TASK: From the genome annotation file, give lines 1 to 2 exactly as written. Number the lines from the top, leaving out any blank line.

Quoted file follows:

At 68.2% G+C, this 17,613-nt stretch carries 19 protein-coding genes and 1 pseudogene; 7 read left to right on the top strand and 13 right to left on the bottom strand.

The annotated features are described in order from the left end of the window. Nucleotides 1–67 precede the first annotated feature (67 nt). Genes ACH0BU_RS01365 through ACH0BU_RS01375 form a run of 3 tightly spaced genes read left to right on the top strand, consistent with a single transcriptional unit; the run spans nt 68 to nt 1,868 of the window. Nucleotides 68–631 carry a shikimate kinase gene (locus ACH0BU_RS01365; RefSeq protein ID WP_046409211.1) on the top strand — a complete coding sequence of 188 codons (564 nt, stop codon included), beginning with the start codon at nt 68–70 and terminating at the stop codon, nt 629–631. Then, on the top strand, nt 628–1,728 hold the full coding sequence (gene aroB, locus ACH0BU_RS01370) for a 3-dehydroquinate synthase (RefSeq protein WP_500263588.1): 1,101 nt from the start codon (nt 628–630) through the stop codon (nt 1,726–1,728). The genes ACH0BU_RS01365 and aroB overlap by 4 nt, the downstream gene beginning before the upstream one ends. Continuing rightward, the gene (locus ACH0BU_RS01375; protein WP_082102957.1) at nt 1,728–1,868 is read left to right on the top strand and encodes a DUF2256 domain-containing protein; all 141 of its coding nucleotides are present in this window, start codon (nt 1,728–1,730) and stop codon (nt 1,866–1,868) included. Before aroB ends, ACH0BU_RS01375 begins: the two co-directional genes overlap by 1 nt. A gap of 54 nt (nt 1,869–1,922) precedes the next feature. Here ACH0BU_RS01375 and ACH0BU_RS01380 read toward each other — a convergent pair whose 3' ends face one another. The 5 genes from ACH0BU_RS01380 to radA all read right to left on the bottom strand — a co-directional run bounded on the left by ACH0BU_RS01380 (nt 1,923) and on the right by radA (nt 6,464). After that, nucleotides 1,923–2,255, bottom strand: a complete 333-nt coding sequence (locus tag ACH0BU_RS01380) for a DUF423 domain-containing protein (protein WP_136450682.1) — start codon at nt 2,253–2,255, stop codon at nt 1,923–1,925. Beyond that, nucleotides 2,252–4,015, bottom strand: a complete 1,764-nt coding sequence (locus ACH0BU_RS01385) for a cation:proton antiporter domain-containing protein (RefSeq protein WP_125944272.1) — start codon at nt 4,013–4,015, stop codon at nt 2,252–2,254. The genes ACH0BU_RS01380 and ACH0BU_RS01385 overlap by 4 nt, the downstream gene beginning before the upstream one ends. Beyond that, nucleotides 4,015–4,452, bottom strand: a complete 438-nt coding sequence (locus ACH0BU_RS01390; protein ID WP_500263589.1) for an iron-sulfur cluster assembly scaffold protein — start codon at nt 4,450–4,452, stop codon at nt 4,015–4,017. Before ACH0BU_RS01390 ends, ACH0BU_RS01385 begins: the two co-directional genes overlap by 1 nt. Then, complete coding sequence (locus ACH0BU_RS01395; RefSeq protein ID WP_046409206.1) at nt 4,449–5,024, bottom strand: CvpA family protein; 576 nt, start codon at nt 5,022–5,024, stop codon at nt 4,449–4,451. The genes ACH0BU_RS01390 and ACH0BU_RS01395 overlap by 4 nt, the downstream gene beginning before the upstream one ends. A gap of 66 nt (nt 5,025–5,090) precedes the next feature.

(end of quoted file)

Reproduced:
At 68.2% G+C, this 17,613-nt stretch carries 19 protein-coding genes and 1 pseudogene; 7 read left to right on the top strand and 13 right to left on the bottom strand.

The annotated features are described in order from the left end of the window. Nucleotides 1–67 precede the first annotated feature (67 nt). Genes ACH0BU_RS01365 through ACH0BU_RS01375 form a run of 3 tightly spaced genes read left to right on the top strand, consistent with a single transcriptional unit; the run spans nt 68 to nt 1,868 of the window. Nucleotides 68–631 carry a shikimate kinase gene (locus ACH0BU_RS01365; RefSeq protein ID WP_046409211.1) on the top strand — a complete coding sequence of 188 codons (564 nt, stop codon included), beginning with the start codon at nt 68–70 and terminating at the stop codon, nt 629–631. Then, on the top strand, nt 628–1,728 hold the full coding sequence (gene aroB, locus ACH0BU_RS01370) for a 3-dehydroquinate synthase (RefSeq protein WP_500263588.1): 1,101 nt from the start codon (nt 628–630) through the stop codon (nt 1,726–1,728). The genes ACH0BU_RS01365 and aroB overlap by 4 nt, the downstream gene beginning before the upstream one ends. Continuing rightward, the gene (locus ACH0BU_RS01375; protein WP_082102957.1) at nt 1,728–1,868 is read left to right on the top strand and encodes a DUF2256 domain-containing protein; all 141 of its coding nucleotides are present in this window, start codon (nt 1,728–1,730) and stop codon (nt 1,866–1,868) included. Before aroB ends, ACH0BU_RS01375 begins: the two co-directional genes overlap by 1 nt. A gap of 54 nt (nt 1,869–1,922) precedes the next feature. Here ACH0BU_RS01375 and ACH0BU_RS01380 read toward each other — a convergent pair whose 3' ends face one another. The 5 genes from ACH0BU_RS01380 to radA all read right to left on the bottom strand — a co-directional run bounded on the left by ACH0BU_RS01380 (nt 1,923) and on the right by radA (nt 6,464). After that, nucleotides 1,923–2,255, bottom strand: a complete 333-nt coding sequence (locus tag ACH0BU_RS01380) for a DUF423 domain-containing protein (protein WP_136450682.1) — start codon at nt 2,253–2,255, stop codon at nt 1,923–1,925. Beyond that, nucleotides 2,252–4,015, bottom strand: a complete 1,764-nt coding sequence (locus ACH0BU_RS01385) for a cation:proton antiporter domain-containing protein (RefSeq protein WP_125944272.1) — start codon at nt 4,013–4,015, stop codon at nt 2,252–2,254. The genes ACH0BU_RS01380 and ACH0BU_RS01385 overlap by 4 nt, the downstream gene beginning before the upstream one ends. Beyond that, nucleotides 4,015–4,452, bottom strand: a complete 438-nt coding sequence (locus ACH0BU_RS01390; protein ID WP_500263589.1) for an iron-sulfur cluster assembly scaffold protein — start codon at nt 4,450–4,452, stop codon at nt 4,015–4,017. Before ACH0BU_RS01390 ends, ACH0BU_RS01385 begins: the two co-directional genes overlap by 1 nt. Then, complete coding sequence (locus ACH0BU_RS01395; RefSeq protein ID WP_046409206.1) at nt 4,449–5,024, bottom strand: CvpA family protein; 576 nt, start codon at nt 5,022–5,024, stop codon at nt 4,449–4,451. The genes ACH0BU_RS01390 and ACH0BU_RS01395 overlap by 4 nt, the downstream gene beginning before the upstream one ends. A gap of 66 nt (nt 5,025–5,090) precedes the next feature.